A feature of the employment tribunal system often overlooked by both sides is the publication of tribunal judgments online. Since February 2017, Her Majesty's Courts and Tribunal Service has published online all tribunal judgments and written reasons via the public Register.
You might be thinking that you need to go to that specific online Register address to access the judgments, but this is not the case. A simple entry into the Google search engine of the surname of the claimant and the name of the respondent will bring up the relevant publication(s). For many, this has been a worrying development, as whatever the employment tribunal judge decides to record in the written decision/reasons will be there for all to see.
A claimant, Miss Ameyaw, in the recent Employment Appeal Tribunal ("EAT") case of Miss Y Ameyaw v Pricewaterhousecoopers Services Ltd, decided to challenge the publication of a certain judgment that had formed part of the proceedings in her claim. There were comments in that judgment about the behaviour of the claimant and her mother at a particular interim hearing and these comments were causing the claimant some concern and, she claimed, affecting her ability to secure new employment.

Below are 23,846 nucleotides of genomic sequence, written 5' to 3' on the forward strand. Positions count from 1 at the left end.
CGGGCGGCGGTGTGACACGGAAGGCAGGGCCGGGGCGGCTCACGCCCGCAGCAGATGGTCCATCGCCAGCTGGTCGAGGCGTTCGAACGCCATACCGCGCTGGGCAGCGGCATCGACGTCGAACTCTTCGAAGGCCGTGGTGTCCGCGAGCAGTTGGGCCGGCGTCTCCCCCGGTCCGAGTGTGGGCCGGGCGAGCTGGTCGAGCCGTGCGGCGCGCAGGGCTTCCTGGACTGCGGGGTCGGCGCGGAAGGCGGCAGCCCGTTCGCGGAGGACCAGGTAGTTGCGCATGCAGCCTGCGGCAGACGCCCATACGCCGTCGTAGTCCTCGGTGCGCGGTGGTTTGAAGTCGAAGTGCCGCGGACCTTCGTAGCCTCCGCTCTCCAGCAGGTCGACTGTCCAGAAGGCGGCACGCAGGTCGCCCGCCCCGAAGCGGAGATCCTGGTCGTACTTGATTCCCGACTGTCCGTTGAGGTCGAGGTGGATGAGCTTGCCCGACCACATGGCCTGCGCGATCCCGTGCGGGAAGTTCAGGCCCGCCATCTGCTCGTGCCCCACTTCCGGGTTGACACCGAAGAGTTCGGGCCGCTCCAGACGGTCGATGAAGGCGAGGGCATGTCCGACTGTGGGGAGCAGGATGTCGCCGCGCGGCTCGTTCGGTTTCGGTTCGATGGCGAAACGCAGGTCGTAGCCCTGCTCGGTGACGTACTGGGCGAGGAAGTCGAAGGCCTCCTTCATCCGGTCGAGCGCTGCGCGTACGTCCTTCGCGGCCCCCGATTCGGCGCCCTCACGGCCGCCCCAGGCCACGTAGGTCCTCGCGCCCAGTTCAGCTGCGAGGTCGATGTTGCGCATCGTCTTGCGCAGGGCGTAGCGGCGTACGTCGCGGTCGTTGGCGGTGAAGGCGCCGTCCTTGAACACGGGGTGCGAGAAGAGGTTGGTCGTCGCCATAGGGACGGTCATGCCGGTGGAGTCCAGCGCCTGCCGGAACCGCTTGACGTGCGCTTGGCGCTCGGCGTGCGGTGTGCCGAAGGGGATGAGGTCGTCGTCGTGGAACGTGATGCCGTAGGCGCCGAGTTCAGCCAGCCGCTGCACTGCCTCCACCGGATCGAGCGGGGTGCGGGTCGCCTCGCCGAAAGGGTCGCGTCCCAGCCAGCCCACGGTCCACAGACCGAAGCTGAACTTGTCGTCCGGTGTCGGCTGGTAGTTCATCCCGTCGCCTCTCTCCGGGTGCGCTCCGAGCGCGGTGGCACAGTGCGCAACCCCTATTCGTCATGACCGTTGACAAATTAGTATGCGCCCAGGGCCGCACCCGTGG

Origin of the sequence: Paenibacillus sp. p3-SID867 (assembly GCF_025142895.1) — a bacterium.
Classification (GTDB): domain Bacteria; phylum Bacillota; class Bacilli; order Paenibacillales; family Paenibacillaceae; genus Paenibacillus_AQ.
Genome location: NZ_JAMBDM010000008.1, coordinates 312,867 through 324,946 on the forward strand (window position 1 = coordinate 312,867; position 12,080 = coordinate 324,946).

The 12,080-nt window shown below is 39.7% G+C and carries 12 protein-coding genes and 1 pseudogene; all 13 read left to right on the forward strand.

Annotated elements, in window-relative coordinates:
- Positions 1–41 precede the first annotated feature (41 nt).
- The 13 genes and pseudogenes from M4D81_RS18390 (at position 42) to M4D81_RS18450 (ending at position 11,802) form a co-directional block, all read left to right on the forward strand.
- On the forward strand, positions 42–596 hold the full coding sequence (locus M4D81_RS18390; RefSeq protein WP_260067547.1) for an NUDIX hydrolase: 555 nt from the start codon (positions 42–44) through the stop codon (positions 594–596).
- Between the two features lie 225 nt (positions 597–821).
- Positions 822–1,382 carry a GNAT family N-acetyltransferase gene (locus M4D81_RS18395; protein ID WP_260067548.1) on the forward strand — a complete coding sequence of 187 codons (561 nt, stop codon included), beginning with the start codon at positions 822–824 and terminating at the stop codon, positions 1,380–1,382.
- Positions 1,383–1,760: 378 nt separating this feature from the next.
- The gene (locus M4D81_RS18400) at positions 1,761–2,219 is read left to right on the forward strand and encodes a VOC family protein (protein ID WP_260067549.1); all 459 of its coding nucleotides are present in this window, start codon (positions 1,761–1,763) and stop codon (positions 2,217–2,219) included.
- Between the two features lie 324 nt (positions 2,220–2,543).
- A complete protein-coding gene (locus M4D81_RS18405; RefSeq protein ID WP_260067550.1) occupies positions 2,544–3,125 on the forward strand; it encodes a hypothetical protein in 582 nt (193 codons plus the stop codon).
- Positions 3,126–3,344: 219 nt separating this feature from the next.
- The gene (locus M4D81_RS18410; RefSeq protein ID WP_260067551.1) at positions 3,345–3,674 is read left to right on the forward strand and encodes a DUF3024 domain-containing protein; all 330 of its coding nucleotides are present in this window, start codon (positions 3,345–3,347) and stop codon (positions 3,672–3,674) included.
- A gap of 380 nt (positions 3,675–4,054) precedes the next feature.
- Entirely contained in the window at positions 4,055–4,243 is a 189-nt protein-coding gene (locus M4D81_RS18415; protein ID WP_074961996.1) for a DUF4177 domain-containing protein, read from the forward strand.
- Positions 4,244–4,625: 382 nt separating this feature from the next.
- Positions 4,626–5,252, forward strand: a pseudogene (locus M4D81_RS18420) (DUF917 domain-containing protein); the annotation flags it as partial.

The employment tribunal ("ET") decided that it had no discretion to prevent the online publication of the judgment.
Her Honour Judge Eady QC, sitting alone in the EAT, upheld that decision and said, "There is a general requirement that all ET judgments and written reasons are entered in the public Register". She said that, "There is no power vested in the ET to determine that a judgment should not be entered in the Register and the limited power that exists to exclude written reasons from the Register relates only to national security cases."
It is always worth the parties to ET cases bearing in mind this online publication of judgments and the implications it might have for reputations in future.